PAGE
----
Crinoids are amazing, colorful, flower-shaped animals living in the deep seas all over the world. Their name is of Greek origin – it means lily-shaped and indeed, these special creatures have long, thin, colorful arms that make them look like lilies. There are around 600 crinoid species known to scientists today, even though they used to be much more abundant before the Permian period (298.9 – 252.17 million years ago) when they underwent mass extinction.
The body of these flower-like animals is comprised of three distinct sections. They have a stem, the part made up by small ossicles, and ligaments that they use for attaching themselves to the substrate; they also feature a calyx, a cup-like section that comprises the animal’s reproductive and digestive tract, including the mouth and the anus as well, and the long, symmetrical feeding arms that are also made up of tiny ossicles.
Most crinoid species are free swimming, their stalk having lost its ancestral function of fastening the animal to the substrate, with only a few species dwelling the deep waters using their stems as an anchoring device.
These beautiful, flower-like creatures are diverse in terms of size. The largest individuals can grow to 3 ft. in diameter and can have up to 200 arms. They also come in many different colors, orange and white being just as common as yellow, red and green.
Most crinoid species are filter-feeders, availing themselves to small food particles, tiny crustaceans, planktons and algae floating in the water with the help of their long, articulate and powerful arms. The tube feet of the animal is covered in a kind of sticky mucus that attracts and traps the particles that float around freely in the water and the mucus is then directed towards the mouth. They are nocturnal animals, spending most of the day with their long arms wrapped around their stem to form a ball and opening to feed only during the night.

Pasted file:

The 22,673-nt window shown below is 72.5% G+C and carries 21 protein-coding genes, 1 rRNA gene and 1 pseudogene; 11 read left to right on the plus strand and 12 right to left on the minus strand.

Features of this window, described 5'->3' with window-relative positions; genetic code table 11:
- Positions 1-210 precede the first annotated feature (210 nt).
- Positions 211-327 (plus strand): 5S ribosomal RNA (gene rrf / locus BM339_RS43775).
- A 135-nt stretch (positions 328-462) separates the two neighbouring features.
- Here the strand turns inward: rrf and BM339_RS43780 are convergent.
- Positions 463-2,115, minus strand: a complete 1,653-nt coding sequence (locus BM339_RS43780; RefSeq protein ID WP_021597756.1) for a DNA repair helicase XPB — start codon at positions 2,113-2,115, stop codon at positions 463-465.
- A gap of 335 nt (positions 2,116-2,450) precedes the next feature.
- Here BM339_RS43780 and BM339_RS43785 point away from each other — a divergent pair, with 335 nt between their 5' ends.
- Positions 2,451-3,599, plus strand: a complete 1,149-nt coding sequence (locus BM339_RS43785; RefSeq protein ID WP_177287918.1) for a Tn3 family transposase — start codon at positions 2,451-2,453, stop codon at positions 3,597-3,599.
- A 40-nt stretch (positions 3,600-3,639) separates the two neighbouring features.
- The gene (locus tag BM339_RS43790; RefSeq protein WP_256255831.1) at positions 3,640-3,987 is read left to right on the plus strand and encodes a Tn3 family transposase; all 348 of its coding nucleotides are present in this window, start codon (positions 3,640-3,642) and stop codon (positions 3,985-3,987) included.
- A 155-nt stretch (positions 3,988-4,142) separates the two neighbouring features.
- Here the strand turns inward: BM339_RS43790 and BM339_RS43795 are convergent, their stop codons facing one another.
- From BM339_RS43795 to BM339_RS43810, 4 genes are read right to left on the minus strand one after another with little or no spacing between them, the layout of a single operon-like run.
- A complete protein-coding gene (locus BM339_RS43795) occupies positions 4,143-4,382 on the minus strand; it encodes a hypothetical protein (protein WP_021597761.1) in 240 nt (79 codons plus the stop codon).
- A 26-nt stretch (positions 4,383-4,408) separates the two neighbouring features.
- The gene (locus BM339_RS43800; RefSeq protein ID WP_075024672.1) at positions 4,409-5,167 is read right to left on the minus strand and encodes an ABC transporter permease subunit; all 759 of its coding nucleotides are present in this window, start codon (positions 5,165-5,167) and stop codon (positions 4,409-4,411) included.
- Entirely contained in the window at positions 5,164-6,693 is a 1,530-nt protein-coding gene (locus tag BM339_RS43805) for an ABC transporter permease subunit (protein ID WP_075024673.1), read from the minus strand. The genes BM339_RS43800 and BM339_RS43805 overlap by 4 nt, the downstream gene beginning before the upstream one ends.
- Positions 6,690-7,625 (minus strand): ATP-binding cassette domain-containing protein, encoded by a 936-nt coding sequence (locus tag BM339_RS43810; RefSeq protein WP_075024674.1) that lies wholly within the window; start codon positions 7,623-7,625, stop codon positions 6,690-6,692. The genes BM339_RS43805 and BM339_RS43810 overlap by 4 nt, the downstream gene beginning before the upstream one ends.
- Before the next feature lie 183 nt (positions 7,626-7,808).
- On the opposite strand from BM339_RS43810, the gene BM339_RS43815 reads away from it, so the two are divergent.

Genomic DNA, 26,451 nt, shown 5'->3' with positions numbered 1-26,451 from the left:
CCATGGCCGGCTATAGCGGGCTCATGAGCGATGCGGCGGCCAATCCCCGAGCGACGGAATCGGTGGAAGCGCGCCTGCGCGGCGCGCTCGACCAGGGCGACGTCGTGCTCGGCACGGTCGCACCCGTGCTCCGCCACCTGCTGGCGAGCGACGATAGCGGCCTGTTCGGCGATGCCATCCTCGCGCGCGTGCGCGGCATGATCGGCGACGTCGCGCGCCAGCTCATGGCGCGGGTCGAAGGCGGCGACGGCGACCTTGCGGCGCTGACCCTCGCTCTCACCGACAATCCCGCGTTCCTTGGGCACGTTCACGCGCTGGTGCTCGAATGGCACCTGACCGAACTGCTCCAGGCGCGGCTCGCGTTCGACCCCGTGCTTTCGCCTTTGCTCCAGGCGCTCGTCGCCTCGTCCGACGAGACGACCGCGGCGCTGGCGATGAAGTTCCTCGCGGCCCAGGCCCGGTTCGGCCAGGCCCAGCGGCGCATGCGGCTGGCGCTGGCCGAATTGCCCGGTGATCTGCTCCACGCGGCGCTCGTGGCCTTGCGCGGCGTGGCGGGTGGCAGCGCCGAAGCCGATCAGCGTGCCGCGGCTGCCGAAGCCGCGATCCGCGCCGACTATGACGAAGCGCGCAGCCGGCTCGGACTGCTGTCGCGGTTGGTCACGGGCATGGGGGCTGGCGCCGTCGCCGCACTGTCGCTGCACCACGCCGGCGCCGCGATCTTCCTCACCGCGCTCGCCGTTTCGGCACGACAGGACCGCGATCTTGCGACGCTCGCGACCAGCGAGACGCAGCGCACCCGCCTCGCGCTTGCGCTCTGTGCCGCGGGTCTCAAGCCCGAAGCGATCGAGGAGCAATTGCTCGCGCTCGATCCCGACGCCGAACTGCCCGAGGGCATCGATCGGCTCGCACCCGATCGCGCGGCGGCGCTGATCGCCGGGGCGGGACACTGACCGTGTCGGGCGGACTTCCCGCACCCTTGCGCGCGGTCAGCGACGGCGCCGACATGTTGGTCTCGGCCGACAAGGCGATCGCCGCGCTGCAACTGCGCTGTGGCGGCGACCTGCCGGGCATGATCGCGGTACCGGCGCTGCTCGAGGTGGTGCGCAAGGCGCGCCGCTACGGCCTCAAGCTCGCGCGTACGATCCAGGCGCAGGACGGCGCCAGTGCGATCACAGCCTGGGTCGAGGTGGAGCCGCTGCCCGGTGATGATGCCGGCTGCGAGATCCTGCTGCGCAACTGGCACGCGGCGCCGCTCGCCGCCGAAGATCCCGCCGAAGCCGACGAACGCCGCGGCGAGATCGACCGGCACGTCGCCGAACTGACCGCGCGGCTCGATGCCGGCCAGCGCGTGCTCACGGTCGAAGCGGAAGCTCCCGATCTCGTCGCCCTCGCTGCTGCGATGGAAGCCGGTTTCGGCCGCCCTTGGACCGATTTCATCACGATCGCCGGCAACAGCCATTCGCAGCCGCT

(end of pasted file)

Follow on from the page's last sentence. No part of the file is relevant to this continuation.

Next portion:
Crinoid species proliferate by means of external fertilization of the eggs released by the female with the sperm released by the male. The fertilized eggs swim freely until hatching into tiny, barrel-shaped larvae. The larvae then settle on the substrate and attach themselves to the sea floor with their special organs, then the metamorphosis into adult individuals begins. Though many crinoid species are free-swimming, even these species start their life as larvae attached to the substrate. They break free only later, when they are fully developed.
These flower-like animals have very few parts that are edible for predators, and some of them protect themselves by making the mucus that covers their body toxic, so they are very rarely attacked by fish and other animals of the sea. There are a lot of other species of animals such as small shrimps and fish that seek shelter among the long arms of the crinoids; Merlet’s scorpionfish even protects itself by developing long fingers that look similar to crinoid arms.